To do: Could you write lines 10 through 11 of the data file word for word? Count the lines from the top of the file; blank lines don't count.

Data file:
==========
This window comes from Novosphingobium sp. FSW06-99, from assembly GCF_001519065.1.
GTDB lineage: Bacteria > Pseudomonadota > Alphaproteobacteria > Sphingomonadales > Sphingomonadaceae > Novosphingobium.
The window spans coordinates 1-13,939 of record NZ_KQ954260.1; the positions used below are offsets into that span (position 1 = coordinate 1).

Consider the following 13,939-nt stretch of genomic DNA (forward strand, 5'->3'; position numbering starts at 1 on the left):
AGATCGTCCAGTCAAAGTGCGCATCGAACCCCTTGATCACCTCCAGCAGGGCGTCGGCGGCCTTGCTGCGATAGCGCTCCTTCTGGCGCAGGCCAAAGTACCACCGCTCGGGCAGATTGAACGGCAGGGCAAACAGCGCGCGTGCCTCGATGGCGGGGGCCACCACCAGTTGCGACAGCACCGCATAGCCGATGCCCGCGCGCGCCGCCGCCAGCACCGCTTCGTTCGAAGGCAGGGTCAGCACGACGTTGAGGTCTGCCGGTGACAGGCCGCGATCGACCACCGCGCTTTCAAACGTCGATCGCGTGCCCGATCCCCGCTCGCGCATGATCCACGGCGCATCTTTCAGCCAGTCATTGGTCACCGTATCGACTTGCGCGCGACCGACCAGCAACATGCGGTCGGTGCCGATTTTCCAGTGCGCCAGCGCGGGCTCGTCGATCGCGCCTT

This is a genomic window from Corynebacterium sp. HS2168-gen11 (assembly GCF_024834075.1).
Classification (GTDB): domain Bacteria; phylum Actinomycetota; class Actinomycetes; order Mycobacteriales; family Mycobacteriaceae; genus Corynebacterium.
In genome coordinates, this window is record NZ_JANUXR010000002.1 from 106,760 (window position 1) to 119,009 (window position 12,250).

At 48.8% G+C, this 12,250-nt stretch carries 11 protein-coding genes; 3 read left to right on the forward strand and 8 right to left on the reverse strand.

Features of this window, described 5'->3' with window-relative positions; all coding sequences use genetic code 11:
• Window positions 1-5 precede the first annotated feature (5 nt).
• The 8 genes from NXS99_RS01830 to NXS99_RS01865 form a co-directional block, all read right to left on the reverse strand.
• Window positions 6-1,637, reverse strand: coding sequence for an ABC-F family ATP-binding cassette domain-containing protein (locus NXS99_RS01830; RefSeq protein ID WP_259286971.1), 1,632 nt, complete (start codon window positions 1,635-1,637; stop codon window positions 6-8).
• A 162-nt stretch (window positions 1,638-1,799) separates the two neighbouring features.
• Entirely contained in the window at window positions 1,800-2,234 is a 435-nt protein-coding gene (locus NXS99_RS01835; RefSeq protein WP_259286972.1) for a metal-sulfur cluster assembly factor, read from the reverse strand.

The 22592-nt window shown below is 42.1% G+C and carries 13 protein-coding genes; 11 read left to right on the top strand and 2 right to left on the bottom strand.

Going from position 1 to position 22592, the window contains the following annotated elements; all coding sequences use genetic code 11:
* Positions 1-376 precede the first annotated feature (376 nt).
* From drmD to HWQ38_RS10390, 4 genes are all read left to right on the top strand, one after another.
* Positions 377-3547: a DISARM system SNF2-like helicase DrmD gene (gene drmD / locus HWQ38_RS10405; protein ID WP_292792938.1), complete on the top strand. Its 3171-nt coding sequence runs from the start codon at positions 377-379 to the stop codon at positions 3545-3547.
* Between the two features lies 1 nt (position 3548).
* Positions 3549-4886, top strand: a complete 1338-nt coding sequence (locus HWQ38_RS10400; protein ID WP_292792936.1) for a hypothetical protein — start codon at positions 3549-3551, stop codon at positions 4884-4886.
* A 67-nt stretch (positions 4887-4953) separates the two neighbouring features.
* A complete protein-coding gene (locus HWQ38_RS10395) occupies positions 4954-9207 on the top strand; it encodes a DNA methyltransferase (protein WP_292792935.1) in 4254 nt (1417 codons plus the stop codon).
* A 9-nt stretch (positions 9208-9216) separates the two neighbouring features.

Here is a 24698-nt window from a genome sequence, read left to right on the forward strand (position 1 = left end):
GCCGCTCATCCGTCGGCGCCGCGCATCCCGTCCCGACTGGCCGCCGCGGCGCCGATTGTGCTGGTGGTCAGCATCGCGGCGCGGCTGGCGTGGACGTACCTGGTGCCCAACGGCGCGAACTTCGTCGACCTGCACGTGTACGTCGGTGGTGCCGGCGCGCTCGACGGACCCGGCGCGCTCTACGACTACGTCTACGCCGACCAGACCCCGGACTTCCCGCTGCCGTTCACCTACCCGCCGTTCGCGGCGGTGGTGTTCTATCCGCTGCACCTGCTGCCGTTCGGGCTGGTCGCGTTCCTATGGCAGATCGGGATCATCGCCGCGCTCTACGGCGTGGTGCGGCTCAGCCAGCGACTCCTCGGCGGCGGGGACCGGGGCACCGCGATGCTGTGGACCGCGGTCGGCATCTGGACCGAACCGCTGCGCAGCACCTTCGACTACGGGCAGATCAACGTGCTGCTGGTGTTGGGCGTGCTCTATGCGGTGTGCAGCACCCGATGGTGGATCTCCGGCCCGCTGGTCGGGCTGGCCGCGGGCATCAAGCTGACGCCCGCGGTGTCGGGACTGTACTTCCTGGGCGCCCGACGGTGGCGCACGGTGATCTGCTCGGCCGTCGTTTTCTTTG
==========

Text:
Features of this window, described 5'->3' with window-relative positions; all coding sequences use genetic code 11:
• Window positions 1-5 precede the first annotated feature (5 nt).